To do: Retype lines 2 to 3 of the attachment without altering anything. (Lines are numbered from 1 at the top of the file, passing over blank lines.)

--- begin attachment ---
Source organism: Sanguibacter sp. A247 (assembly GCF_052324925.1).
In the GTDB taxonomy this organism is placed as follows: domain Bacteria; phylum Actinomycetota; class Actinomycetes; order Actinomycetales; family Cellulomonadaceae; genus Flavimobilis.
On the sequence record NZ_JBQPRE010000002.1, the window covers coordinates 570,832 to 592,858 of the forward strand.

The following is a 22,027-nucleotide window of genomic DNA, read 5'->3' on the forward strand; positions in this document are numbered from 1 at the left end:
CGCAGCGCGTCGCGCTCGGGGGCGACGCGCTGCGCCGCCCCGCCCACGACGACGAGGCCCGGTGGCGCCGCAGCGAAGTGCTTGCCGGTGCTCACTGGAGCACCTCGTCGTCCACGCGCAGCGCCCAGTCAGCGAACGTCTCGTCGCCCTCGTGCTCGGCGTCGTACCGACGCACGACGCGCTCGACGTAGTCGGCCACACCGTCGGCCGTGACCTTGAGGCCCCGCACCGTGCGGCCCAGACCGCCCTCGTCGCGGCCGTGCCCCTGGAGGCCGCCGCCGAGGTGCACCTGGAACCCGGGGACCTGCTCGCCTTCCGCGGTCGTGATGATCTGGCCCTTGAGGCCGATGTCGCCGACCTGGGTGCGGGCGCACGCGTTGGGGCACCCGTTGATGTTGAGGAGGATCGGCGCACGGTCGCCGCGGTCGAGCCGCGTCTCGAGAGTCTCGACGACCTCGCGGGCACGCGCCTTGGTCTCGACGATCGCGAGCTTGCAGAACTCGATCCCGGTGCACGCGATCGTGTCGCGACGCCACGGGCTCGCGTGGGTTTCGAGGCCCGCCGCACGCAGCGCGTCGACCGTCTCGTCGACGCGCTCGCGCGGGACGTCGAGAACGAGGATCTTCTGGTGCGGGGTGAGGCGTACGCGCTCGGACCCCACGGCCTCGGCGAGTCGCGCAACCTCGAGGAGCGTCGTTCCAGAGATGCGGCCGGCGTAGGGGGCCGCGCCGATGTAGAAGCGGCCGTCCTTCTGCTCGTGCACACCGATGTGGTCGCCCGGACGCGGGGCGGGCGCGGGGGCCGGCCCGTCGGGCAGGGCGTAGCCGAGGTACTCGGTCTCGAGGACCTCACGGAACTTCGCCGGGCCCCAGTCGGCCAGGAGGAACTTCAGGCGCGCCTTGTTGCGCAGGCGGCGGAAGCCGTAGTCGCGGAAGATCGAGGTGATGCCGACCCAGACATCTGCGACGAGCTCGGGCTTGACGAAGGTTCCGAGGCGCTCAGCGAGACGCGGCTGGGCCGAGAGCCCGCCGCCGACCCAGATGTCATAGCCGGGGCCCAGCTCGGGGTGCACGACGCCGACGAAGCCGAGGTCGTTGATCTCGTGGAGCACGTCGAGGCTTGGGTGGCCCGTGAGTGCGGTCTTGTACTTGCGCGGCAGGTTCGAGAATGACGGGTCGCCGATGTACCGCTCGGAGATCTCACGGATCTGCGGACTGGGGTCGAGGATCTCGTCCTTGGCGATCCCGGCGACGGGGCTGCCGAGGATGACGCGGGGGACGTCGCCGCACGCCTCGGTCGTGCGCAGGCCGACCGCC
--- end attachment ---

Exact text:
In the GTDB taxonomy this organism is placed as follows: domain Bacteria; phylum Actinomycetota; class Actinomycetes; order Actinomycetales; family Cellulomonadaceae; genus Flavimobilis.
On the sequence record NZ_JBQPRE010000002.1, the window covers coordinates 570,832 to 592,858 of the forward strand.